Pacific Islander seeks climate refugee status in New Zealand

A summary of today’s top climate and clean energy stories.
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Source: Flickr / Zanthia

Source: Flickr / Zanthia

New Zealand: A Pacific Island man trying to flee rising seas and environmental risks caused by global warming in his home country of Kiribati asked a New Zealand court on Wednesday to let him pursue his claim as a climate change refugee. (Reuters)

Australia: The Abbott government is asking for submissions on how it should design its $1.5bn emissions reduction fund. It wants suggestions by 18 November on the terms of reference for a green paper and white paper on how to set up the fund, which will begin buying greenhouse gas abatement from 1 July, 2014. (Guardian)

Germany: The Green Party have ruled out any further coalition talks with Angela Merkel’s conservatives early on Wednesday, leaving the chancellor to focus on discussions with the centre-left Social Democrats (SPD) in her efforts to form a new government. (EurActiv)

Germany: Opposition parties on Tuesday accused Angela Merkel of pandering to the car lobby, after her conservatives received major donations from the family that controls BMW (Trust.org)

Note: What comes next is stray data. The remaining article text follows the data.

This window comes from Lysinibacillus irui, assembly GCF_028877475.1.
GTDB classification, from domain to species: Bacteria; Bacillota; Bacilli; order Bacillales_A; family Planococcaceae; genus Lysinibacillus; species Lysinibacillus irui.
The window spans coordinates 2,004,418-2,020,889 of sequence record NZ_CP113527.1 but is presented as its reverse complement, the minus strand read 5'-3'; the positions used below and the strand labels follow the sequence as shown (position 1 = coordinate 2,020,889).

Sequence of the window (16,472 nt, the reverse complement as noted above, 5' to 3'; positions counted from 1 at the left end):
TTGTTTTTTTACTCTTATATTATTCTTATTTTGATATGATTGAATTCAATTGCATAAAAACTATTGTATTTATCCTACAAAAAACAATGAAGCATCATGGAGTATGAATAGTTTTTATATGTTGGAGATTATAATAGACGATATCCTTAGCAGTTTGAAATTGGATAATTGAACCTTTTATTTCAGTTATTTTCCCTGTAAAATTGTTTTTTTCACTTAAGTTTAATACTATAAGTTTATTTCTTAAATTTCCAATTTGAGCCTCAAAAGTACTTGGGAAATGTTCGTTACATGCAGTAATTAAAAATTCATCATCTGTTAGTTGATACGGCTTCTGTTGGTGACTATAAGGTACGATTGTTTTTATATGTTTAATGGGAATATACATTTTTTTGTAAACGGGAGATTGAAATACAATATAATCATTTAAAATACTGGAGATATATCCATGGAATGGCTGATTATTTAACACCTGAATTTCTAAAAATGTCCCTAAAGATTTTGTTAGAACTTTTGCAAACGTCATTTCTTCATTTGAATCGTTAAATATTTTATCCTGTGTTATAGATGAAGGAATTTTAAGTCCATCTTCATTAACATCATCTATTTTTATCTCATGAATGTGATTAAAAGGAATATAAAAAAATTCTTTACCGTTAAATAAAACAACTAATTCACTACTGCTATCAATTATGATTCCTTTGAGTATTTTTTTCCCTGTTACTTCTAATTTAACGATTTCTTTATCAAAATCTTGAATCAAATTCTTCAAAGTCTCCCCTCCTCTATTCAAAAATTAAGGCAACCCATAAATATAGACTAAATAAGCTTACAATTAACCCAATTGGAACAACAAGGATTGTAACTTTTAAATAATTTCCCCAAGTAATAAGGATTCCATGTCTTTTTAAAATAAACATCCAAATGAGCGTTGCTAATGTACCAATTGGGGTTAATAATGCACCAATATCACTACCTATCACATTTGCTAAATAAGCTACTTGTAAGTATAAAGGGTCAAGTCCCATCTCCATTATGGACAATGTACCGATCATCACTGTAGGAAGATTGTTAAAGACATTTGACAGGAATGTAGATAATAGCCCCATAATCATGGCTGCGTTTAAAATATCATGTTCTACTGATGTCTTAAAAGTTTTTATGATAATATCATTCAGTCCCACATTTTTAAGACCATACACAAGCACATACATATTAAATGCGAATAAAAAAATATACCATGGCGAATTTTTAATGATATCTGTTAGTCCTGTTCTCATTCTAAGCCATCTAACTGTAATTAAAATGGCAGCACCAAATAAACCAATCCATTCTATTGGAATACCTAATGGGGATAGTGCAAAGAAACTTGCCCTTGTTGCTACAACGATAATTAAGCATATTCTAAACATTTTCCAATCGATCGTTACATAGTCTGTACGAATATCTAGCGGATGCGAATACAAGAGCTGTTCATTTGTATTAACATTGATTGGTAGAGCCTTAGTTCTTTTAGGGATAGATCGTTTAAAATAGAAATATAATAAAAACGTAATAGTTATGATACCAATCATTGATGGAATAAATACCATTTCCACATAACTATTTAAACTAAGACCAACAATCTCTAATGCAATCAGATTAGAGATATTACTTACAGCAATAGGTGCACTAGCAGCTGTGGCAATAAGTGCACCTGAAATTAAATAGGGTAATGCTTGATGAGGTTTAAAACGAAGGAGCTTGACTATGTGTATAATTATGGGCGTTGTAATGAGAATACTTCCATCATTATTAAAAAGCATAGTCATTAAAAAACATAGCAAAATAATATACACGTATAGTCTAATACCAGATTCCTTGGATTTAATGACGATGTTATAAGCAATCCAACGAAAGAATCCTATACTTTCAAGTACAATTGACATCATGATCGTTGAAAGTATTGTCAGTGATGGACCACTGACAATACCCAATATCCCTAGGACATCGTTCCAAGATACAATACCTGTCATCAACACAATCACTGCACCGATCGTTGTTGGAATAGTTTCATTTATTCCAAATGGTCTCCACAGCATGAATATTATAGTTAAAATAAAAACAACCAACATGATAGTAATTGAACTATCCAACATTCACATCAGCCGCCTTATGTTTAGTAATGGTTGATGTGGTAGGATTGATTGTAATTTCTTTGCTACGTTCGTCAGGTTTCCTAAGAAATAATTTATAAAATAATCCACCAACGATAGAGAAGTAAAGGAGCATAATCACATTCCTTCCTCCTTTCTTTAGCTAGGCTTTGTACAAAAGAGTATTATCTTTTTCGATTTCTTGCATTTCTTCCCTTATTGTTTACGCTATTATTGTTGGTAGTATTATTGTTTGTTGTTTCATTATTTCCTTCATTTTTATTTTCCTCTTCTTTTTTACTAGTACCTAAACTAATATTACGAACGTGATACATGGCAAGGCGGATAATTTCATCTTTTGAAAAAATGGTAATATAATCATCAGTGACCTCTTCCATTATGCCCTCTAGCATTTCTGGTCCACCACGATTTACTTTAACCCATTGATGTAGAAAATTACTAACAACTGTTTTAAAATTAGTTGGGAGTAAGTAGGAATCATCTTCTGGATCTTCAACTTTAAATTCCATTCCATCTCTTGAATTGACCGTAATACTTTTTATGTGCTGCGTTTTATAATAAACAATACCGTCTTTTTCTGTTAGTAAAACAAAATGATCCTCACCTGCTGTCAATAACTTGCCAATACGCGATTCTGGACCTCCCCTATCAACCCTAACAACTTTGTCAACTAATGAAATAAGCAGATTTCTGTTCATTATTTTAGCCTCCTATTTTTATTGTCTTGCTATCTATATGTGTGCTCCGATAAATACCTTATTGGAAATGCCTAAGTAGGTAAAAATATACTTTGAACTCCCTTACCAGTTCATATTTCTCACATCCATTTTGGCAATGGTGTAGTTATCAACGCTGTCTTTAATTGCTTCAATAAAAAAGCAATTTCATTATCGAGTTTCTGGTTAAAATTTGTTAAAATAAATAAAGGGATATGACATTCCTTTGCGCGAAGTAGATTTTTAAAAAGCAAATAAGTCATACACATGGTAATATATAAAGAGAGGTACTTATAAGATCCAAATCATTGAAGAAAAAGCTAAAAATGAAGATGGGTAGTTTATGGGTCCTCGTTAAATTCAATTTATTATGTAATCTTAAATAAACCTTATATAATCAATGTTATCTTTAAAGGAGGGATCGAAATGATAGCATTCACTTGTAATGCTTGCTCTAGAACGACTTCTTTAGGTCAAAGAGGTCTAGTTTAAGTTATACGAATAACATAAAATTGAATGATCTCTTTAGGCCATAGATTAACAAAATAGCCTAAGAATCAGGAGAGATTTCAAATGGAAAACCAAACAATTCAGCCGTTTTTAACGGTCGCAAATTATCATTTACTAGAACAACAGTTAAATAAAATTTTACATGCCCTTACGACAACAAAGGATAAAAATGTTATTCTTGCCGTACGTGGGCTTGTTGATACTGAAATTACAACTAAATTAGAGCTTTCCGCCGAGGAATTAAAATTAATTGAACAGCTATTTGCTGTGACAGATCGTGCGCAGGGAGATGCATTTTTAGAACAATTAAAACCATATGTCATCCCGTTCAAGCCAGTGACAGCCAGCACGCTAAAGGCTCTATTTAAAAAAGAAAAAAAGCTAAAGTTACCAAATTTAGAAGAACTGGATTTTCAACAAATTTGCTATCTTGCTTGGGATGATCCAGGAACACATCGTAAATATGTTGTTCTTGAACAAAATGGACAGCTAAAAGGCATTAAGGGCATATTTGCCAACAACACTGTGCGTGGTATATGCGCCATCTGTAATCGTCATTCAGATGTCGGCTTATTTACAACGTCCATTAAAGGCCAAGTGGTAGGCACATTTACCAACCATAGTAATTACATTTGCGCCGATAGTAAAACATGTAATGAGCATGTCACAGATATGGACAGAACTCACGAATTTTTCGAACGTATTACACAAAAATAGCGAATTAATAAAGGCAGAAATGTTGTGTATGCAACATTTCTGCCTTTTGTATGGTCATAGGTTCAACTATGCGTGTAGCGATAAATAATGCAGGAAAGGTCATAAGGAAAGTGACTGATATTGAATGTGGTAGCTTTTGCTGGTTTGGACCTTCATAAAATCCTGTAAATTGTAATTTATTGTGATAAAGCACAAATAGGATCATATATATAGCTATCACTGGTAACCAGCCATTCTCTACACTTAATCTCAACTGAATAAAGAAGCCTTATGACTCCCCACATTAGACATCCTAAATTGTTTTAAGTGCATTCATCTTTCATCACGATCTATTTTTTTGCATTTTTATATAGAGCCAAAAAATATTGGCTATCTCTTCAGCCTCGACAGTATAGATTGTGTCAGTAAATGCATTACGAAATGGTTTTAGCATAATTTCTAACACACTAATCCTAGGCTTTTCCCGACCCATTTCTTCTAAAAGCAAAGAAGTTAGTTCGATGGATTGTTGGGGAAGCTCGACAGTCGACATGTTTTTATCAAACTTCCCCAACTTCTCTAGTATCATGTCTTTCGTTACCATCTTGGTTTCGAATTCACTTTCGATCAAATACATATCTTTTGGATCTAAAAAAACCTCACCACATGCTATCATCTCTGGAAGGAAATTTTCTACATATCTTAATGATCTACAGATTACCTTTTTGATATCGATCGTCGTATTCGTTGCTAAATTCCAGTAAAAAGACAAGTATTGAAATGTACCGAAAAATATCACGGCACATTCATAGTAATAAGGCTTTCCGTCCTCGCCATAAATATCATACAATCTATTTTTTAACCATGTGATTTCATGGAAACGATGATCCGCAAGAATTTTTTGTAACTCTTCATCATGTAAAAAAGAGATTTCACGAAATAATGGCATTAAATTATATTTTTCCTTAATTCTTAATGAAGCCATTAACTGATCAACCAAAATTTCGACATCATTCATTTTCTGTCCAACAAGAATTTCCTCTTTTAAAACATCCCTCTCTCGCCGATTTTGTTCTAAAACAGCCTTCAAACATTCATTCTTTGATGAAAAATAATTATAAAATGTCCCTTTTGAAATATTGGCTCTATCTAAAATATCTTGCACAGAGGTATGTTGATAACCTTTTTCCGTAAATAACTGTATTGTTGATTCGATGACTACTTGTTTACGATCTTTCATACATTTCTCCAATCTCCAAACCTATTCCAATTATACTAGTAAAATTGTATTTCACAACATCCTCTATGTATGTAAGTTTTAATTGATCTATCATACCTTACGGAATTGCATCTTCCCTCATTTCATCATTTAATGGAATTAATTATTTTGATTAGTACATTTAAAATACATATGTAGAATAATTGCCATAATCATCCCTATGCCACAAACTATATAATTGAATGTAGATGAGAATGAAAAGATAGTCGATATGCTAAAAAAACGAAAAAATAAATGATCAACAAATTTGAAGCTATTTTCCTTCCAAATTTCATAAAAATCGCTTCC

UN: The UN Conference on Trade and Development’s trade and environment report 2013, warns that continuous rural poverty, persistent hunger and growing populations, must be treated as a collective crisis. The report says urgent and far-reaching action is needed before climate change begins to cause major disruptions to agriculture, especially in developing countries. (Observer)

Business: In the first crossover partnership of its kind in Britain between a car company and an energy company, Volkswagen says it will provide 100% green electricity to customers buying one of its electric vehicles. (RTCC)

US: The Supreme Court announced that it will take up the question of whether the Environmental Protection Agency can include greenhouse gas emission limits in permits it issues for new or expanding large polluters like refineries and power plants. (Mother Jones)

World Bank: Businesses should play a bigger role in helping to save depleted fish stocks as part of efforts to prevent irreversible damage to the oceans, a World-Bank backed report said on Wednesday.The study said policies for protecting the oceans from over-fishing, pollution and climate change were often ineffective and fragmented. (Reuters)

Holland: A coalition of business, politicians and NGOs have published a ‘National Energy Agreement’ to scale up renewable energy generation and energy efficiency measures to meet Holland’s 2020 targets. The policy looks to increase the proportion of energy generated from renewable sources from 4.4% to 14% in 2020 with an investment of €375 million, together with proposals to shut down five coal power plants by 2017. (RTCC)

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